I am outlining here a process that has organically evolved in recent work with Latin 3 classes. It began with an assignment that I left with students to do while I was away training for two days in Universal Design for Learning. What evolved on my return is, in my estimation, what I hope is the first of many interplays of Comprehensible Input and UDL.
My original goal: Students will demonstration comprehension of Capitulum 4 of Perseus et Rex Malus which we are reading as a class.
Longer term goal: Students will be able to participate in a conversation in Latin about the events in Cap. 4 or 5 in the book.
I left them with a four frame cartoon block in which they were to draw the events of Cap 4. They were to choose two sentences from the chapter in Latin to serve as caption for each picture (so, 8 sentences total).
On my first day back, I invited students to tell me what barriers they ran into while working on the assignment I left. Here is the list of barriers they encountered:
- vocabulary that they did not recognize
- confusion over using the dictionary at the back of the book
- Would liked to have done more or fewer drawings than the required 4 based on the movement of chapter 4
- Would liked to have had freedom to use more than two sentences for captions or to have written their own captions in Latin rather than be constrained by what was in the chapter.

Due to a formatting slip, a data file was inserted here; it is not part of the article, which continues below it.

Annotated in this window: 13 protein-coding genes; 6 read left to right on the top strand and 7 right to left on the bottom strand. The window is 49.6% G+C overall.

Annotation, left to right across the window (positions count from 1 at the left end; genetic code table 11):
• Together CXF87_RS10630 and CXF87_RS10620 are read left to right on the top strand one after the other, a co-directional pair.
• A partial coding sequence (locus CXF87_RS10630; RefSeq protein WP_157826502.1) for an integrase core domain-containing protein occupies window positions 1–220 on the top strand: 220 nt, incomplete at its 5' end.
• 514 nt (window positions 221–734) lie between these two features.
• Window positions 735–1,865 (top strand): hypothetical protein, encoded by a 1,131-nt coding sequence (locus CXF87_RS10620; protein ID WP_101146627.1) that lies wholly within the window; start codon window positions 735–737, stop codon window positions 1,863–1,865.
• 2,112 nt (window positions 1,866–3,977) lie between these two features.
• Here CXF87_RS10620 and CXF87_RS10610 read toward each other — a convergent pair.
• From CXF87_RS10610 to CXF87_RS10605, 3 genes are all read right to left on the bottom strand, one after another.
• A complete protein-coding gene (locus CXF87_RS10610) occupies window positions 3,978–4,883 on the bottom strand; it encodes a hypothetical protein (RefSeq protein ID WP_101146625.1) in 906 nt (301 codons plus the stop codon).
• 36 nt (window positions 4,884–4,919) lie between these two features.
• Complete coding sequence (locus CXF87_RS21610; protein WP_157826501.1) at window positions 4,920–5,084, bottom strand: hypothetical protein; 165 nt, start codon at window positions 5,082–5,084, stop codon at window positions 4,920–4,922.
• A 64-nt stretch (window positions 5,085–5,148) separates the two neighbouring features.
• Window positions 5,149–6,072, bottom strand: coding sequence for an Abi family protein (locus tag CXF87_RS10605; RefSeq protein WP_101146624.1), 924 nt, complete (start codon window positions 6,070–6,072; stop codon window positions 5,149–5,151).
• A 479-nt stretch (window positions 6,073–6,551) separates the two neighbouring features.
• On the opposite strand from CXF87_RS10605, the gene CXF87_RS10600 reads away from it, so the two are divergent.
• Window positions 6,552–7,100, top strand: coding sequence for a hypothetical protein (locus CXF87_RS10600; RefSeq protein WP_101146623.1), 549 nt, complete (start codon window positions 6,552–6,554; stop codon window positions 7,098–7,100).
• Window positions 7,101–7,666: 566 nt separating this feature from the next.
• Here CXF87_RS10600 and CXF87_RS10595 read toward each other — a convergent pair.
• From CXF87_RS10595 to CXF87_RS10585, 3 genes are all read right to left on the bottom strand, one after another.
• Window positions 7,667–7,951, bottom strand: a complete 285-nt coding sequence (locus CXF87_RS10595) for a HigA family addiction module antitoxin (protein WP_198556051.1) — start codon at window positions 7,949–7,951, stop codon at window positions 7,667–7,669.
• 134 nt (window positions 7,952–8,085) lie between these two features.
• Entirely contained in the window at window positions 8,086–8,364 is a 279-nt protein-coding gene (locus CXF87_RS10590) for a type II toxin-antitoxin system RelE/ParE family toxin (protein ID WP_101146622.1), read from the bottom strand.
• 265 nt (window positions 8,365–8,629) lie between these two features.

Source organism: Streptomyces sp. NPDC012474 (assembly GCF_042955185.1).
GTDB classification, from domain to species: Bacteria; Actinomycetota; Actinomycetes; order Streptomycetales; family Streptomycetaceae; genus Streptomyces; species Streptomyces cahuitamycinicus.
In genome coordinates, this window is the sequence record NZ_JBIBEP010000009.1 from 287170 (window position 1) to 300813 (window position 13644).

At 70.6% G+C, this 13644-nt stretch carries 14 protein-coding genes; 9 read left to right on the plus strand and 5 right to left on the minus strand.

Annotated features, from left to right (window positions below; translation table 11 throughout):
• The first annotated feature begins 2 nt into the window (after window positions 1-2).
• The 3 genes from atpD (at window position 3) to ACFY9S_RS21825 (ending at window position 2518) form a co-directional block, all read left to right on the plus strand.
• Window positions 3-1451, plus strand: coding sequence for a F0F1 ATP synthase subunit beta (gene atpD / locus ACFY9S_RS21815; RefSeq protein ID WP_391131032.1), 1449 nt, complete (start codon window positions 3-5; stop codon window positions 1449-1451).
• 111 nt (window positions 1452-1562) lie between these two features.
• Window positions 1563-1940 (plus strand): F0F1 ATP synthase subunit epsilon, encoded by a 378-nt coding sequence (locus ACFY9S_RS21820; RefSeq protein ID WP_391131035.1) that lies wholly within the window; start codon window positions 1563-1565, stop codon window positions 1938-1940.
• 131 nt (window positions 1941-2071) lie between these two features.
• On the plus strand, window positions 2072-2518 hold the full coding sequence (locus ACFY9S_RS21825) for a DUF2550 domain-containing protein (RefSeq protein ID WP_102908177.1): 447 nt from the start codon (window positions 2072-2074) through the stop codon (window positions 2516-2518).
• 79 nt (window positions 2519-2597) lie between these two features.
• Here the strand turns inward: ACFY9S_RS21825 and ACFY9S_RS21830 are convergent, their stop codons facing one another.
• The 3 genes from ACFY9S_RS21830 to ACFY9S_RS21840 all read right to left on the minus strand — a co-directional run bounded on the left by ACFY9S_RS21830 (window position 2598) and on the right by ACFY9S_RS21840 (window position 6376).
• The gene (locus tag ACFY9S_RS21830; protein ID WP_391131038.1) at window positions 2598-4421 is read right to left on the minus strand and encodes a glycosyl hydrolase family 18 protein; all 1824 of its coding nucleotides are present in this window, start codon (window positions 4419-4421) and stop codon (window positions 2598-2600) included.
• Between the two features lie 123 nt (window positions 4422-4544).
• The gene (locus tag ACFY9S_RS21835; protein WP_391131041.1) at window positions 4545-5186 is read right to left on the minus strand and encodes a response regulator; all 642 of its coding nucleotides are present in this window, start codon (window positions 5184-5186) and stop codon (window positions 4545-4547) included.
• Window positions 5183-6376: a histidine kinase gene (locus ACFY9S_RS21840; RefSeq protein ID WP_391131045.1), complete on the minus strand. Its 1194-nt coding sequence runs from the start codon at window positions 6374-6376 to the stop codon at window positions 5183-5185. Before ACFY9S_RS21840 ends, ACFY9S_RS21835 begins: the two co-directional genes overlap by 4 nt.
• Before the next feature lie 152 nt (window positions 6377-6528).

Over the next three days we looked at each page of cap. 4, listed words that were problematic, looked them up together in the back of the book (noticed various inflections given there and some omissions of words), and re-read pages with new insight in hand. Each of those three days, as the last act of the class, I asked students to consider how ready they were to hold a conversation in Latin about Cap. 4. They were to respond on the back of their cartoon sheets (which I took up each day after they added new vocab and context notes each day) with a number indicating personal sense of readiness to hold conversation in Latin about the chapter.
Next goal: students will write a Latin summary of Capitulum 4 in their composition notebook with no specific time limit other than the length of the class period.